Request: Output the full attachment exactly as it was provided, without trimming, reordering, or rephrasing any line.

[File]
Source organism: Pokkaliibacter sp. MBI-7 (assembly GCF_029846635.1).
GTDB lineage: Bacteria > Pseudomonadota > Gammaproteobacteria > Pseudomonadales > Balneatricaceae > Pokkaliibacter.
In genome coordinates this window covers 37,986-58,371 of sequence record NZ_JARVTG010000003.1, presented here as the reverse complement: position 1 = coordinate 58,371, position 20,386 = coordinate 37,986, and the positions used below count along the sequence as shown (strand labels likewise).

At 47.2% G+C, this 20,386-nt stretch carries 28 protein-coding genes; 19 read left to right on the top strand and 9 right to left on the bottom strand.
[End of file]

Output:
Source organism: Pokkaliibacter sp. MBI-7 (assembly GCF_029846635.1).
GTDB lineage: Bacteria > Pseudomonadota > Gammaproteobacteria > Pseudomonadales > Balneatricaceae > Pokkaliibacter.
In genome coordinates this window covers 37,986-58,371 of sequence record NZ_JARVTG010000003.1, presented here as the reverse complement: position 1 = coordinate 58,371, position 20,386 = coordinate 37,986, and the positions used below count along the sequence as shown (strand labels likewise).

At 47.2% G+C, this 20,386-nt stretch carries 28 protein-coding genes; 19 read left to right on the top strand and 9 right to left on the bottom strand.